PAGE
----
Of course I'll happily stand corrected on my theory.

Al
 

aenoon

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That was my point, it breaks below 45 degrees.

Another example, I lifted a barn door, 2 actually, about a third of a ton in each, to vertical, I used a pinch bar levered off a block of wood, lifted it 4 inches, the first 4 inched was a heave, block in and repeat, and so on until it was just above 45 degrees, from there I pushed it up to vertical, not much effort, simple engineering principle."

Yep, oft used principle, lever and fulcrum mechanics, the effort of force the user applies multiplied by its distance to the fulcrum must equal the load force multiplied by its distance to the fulcrum.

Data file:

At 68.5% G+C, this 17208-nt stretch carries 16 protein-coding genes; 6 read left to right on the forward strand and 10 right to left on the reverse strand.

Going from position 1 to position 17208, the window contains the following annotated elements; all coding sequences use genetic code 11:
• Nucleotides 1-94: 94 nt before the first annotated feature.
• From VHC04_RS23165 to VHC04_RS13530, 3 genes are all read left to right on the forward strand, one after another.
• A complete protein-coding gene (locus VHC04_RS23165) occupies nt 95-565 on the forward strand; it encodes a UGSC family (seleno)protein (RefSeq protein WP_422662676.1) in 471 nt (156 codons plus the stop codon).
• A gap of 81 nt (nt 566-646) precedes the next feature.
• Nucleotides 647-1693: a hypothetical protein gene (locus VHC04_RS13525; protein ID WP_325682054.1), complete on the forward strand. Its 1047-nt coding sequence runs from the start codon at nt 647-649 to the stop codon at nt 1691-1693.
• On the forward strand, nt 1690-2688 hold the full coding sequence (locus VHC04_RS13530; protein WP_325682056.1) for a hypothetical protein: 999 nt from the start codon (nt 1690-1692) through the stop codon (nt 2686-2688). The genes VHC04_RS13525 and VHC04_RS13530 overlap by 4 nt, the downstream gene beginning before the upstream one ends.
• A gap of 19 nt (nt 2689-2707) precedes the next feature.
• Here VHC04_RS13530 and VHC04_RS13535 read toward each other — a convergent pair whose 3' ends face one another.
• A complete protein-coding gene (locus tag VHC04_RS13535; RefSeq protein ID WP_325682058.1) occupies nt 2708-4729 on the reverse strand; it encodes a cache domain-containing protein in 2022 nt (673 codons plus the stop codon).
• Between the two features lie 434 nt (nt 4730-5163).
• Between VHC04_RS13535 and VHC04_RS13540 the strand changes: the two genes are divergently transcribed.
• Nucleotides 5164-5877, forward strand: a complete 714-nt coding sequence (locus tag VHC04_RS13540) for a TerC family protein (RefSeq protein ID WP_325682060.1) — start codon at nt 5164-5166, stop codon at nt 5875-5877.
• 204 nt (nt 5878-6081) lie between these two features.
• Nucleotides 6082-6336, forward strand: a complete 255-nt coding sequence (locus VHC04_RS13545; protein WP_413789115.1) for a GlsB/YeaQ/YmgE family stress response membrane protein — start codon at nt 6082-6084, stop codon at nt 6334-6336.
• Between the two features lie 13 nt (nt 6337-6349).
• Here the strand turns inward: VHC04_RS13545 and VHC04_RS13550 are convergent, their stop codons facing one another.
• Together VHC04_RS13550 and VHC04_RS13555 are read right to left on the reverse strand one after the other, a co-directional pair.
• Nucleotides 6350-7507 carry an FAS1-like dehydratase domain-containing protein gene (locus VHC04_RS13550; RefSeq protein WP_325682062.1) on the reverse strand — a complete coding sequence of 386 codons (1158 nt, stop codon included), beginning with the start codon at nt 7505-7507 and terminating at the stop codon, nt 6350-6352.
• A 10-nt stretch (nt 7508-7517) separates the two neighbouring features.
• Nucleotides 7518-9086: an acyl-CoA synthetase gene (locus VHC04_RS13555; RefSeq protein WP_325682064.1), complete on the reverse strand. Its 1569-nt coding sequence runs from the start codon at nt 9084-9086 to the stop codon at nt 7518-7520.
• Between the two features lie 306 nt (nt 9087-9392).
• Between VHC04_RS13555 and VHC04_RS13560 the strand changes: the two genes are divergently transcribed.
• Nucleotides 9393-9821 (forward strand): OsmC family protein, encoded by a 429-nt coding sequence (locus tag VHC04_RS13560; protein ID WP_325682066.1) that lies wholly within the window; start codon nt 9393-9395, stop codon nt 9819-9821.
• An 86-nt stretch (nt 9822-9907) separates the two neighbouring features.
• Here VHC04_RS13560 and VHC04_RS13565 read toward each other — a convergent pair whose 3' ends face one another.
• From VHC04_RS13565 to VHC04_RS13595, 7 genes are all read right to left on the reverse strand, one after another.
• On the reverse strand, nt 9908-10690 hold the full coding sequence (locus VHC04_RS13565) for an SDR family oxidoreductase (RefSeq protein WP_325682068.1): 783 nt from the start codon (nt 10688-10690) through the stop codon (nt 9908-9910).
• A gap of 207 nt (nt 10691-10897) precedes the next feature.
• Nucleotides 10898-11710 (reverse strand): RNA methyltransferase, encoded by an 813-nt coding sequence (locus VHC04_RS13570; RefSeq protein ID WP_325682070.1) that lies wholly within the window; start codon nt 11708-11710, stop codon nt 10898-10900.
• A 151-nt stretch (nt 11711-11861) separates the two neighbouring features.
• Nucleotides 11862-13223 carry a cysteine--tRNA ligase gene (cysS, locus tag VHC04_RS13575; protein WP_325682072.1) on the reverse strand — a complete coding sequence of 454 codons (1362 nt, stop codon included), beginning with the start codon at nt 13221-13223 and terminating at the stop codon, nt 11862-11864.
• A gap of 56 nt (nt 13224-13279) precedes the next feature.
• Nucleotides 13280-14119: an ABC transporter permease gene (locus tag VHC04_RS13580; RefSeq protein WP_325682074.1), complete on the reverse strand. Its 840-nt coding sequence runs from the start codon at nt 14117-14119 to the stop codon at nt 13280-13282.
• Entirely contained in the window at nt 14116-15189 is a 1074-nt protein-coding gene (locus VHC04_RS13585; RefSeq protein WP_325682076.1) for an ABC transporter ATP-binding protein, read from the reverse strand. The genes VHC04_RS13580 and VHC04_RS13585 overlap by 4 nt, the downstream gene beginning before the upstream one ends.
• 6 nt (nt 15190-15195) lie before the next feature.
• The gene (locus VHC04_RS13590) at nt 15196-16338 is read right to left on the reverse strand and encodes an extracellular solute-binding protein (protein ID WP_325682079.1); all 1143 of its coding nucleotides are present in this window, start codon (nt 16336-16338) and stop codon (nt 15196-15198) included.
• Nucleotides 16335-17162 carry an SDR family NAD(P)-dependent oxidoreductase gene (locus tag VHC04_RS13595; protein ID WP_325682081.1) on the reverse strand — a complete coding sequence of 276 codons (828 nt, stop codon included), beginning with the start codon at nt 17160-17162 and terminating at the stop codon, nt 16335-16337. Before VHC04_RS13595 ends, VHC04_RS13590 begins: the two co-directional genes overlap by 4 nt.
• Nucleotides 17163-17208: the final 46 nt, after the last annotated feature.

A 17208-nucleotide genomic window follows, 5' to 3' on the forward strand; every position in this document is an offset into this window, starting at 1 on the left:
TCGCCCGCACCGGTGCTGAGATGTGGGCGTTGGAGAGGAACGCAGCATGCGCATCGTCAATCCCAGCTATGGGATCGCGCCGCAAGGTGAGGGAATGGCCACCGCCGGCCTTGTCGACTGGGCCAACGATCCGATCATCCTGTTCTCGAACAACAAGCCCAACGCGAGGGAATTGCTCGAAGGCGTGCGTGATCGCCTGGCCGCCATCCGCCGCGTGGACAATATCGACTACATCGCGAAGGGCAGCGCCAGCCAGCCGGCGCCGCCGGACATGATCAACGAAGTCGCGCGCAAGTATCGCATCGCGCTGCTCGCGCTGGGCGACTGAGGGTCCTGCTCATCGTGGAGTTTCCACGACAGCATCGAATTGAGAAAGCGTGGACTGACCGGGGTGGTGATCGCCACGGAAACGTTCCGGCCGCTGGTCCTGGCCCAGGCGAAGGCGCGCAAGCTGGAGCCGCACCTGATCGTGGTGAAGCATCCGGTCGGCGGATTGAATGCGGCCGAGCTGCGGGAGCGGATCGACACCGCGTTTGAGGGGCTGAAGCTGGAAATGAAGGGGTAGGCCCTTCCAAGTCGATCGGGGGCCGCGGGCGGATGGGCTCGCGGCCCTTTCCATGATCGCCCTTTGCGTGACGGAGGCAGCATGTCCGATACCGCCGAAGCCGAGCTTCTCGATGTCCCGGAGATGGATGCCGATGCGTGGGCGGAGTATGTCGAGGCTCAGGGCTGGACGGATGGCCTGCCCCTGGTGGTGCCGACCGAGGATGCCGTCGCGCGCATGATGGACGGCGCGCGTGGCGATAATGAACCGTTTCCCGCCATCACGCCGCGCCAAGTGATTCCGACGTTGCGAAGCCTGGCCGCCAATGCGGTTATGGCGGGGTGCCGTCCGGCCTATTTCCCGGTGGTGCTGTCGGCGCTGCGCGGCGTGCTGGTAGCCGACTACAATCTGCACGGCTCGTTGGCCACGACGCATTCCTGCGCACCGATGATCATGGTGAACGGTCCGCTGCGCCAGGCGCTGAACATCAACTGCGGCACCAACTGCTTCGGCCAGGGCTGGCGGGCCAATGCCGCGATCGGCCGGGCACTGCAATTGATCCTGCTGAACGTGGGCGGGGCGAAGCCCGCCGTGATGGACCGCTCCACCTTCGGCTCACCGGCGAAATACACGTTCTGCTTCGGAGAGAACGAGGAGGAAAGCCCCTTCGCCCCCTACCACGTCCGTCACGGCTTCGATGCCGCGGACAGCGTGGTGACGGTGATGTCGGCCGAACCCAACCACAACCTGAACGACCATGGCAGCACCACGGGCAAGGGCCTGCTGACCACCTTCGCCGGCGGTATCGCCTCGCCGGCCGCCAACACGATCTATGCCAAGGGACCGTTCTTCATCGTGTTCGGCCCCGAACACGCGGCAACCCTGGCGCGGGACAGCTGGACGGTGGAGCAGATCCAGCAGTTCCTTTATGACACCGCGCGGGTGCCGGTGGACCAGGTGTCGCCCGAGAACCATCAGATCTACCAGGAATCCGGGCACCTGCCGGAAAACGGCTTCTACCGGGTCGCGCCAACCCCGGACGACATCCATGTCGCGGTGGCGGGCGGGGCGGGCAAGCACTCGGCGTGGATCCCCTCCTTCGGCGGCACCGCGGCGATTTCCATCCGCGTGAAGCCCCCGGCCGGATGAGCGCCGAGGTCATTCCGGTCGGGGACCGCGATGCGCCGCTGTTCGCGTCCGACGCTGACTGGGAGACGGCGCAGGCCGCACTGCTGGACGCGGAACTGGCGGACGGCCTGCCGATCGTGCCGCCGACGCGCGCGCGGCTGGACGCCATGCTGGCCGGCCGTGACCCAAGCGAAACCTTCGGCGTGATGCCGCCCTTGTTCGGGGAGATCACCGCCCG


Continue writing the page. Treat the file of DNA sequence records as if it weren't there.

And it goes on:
However, the lever is normally at a very low angle, say up to 10 degrees is it not?
Still trying to relate that to the assertion that plus or minus 45 degrees will cause line breakage whilst fishing?
a moving target attached to a moving lever, by a stretchy anchor, with no fulcrum?
Ok. as before, get out and try it.
regards
Bert
 

aenoon

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That was my point, it breaks below 45 degrees.

Another example, I lifted a barn door, 2 actually, about a third of a ton in each, to vertical, I used a pinch bar levered off a block of wood, lifted it 4 inches, the first 4 inched was a heave, block in and repeat, and so on until it was just above 45 degrees, from there I pushed it up to vertical, not much effort, simple engineering principle.